The Pismo Beach City Council is moving forward with plans to expand its existing ban on smoking in public places, joining San Luis Obispo in a more stringent prohibition on the use of cigarettes and e-cigs.
San Luis Obispo was the first in the U.S. to implement a major ban on smoking in public spaces and police began issuing citations in 2010 to those who violated the ban. According to information provided by the San Luis Obispo City Attorney on Wednesday, police issued 86 citations in 2018.
However, the ban in Pismo Beach will be difficult to enforce, according to the city council, and police likely won’t be asked to respond unless a person flat out refuses to stop smoking.
Pismo Beach Mayor Edward Waage said the decision to increase restrictions for smokers comes after the city was given an “F” grade from the American Lung Association.
“So many people are smoking carelessly, discarding cigarette butts and also the second-hand smoke issue,” Waage said.
Waage said community members asked the council to take up the issue, which was last visited in 2007 when the city implemented its original ban prohibiting smoking at parks, the beach and outside public buildings.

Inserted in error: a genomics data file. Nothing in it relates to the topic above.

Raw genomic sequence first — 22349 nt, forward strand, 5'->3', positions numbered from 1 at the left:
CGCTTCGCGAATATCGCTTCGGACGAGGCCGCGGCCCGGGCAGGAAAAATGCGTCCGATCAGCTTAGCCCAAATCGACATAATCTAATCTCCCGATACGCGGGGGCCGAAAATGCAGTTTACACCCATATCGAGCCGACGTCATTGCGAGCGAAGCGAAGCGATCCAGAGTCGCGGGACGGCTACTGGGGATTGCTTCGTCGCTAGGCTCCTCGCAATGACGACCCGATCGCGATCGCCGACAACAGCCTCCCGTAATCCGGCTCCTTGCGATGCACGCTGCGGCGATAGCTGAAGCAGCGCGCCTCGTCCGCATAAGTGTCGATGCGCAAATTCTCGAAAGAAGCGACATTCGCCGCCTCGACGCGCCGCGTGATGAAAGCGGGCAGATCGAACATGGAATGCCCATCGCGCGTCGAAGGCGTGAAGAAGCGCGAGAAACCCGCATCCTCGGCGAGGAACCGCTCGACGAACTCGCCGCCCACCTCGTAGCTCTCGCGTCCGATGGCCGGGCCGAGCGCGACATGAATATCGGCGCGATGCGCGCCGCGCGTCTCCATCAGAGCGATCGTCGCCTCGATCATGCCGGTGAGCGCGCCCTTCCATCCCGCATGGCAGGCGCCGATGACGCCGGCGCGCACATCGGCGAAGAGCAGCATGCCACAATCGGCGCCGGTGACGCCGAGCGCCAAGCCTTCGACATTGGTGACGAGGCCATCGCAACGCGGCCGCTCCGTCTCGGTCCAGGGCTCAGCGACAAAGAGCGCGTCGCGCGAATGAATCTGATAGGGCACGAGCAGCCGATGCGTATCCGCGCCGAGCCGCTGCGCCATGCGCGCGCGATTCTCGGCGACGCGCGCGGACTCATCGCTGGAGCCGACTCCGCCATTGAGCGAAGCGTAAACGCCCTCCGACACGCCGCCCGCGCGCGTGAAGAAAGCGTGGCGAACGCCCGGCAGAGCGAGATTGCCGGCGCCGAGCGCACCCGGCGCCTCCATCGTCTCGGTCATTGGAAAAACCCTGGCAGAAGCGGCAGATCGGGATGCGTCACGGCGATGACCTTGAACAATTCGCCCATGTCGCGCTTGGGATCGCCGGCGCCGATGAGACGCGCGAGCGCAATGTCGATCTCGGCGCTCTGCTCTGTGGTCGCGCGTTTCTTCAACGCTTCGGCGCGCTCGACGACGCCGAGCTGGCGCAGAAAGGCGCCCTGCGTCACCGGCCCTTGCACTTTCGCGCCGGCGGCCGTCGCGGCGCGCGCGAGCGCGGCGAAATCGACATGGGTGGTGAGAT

But the council now plans to expand the ban to public sidewalks downtown, entryways to restaurants and bars, lines for ATMs and farmers markets.
“I can’t tell an 8-month-old baby to hold their breath, don’t breathe it in,” Councilwoman Marcia Guthrie said at the Tuesday night meeting on the issue.
Guthrie fought for the strictest restrictions, noting the welfare of children who can’t simply walk away from the smoke.
While no community members spoke out at Tuesday’s meeting, Councilwoman Sheila Blake voiced concern about enforcement.
“I don’t believe you’ll have compliance with people who have a habit of smoking,” Blake said. “It’s not like chewing gum. I don’t want to do this, I don’t want any of this.”
The mayor pressed on, saying restaurant owners and locals familiar with the ban will call out rule breakers.
“We don’t have the staff or power to go out and enforce every smoking ordinance everywhere,” Waage said. “But I think the signage and public education program saying it’s not allowed in this area, people will get the hint and stop smoking in those areas.”
The Council directed its city staff to write up an ordinance based on its Tuesday discussion and is expected to cast its final vote on the issue at its next meeting.